In the difficult situation in ancient Ephesus, Timothy dealt with myriad problems. It would seem that the lure of riches and wealth were among the most devastating. Of all the things Paul could close this letter with, he choose the subject of money. In this exposition of the rich life of grace, Paul says that true life is not the privilege of being human, but consists of living in Christ.
This is the high point of the letter. Paul seems to save his most passionate pleas and commands to the very end. Looking at the three great enemies we have as believers in Christ, Paul speaks directly to our fight. We flee and fight only until the Father sends the Finisher. It doesn’t get anymore real than this.
This marvelous text describe the downward spiral of the philosophical and theological ramblings of men acting apart from the Spirit of God. They are troublemakers par excellence. On the other hand, contentment is the antidote; the deep sigh of comfort in God’s sufficiency. This kind of contentment starves many of the troubles of this world.
Finishing this section Paul again includes difficult passages with deep meaning to church family members and leaders alike. Leaders are to be honored because they work hard and are the target of special attacks. Timothy must learn how to navigate these difficult waters if he is to persevere in ministry. All are to heed to warning of judgment. Our secret sins cannot be hidden forever.
How does the church of God engage in tough ministry? After addressing the minister of the church, Paul now turns to ministries. His first stop is the life-threatening difficulties of the “one,” the one who is truly without support in this world, the widow. By adding both wisdom and purity, Paul insists that being the body of Christ means that we regard everyone just as the Father does.
Is holiness a priority for you? Paul asks this of Timothy and any other church leader. Discipline must be involved in the life of holiness. It is built like muscle with the ever faithful presence and power of God’s grace. Discipline is enforcing your priorities moment by moment. Godliness comes by grace-infused discipline because grace is opposite of earning, not of effort.
Paul now begins to address the minister of the local church. He starts by describing what makes spirituality distinctively Christian and not simply religious or relational legalism. By referring back to Jesus’ interaction with the Pharisees, Paul’s warning becomes clear: A ministers home is in God’s Word. Indeed, a Christians home is in God’s Word.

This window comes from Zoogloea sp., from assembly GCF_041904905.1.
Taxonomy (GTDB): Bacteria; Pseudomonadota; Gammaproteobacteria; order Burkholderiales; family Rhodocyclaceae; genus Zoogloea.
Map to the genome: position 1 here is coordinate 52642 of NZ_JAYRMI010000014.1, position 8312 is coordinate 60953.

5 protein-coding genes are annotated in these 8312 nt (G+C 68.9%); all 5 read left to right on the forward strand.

Adult Pastor Gavin Carrier tackles this challenging passage as Paul continues his instruction and encouragement by switching subjects from elders (overseers) to deacons (servants). We see many similarities between the requirement of elders and deacons as we ask ourselves how we measure up.
As Paul continues to encourage and instruct Timothy in his difficult charge, the focus shifts to leadership. After addressing men and women, Paul now turns to elder leadership and we see clearly that a noble work demands noble character. An excellent task requires an excellent life.
In this passage, which is quite difficult to read in today’s culture, we discover an unusual beauty in God’s design of mothers and motherhood. We learn that a godly woman does not sacrifice her ministry for her vanity. And even hearing from some of our own Faith Bible family mothers, we understand that a mother’s nearness to Jesus will unleash life and joy in the home.
Chapter two of this magnificent letter takes immediately into some practical application regarding prayer. Paul turns first to men and commands them to take the lead in this critical ministry. Indeed, every Christian is called to dependence in the language of prayer, which is confessing our inability and insufficiency while bowing to the Almighty One.
In the closing verses of chapter one of First Timothy, Scot reminds us of God’s favorite reminder. The cross of Jesus Christ is the ultimate consolation in life’s people problems. God’s unparalleled grace is the trump card in every situation.
In this sermon, Scot begins to uncover the two great problems in the ancient city of Ephesus where Timothy pastored: false teaching and false living. In this passage we see clearly how diseased teaching breeds destructive living, because after all, we all act on what we believe, we tend to do according to how we think.
Join us for the first sermon in our brand new series through every verse of the New Testament book of First Timothy. There was no closer partner and companion in ministry with the great apostle Paul than his young protege Timothy. In this opening sermon we here about how Paul’s apostleship affected the specific situation in which Timothy found himself. Come begin a marvelous study of a challenging letter.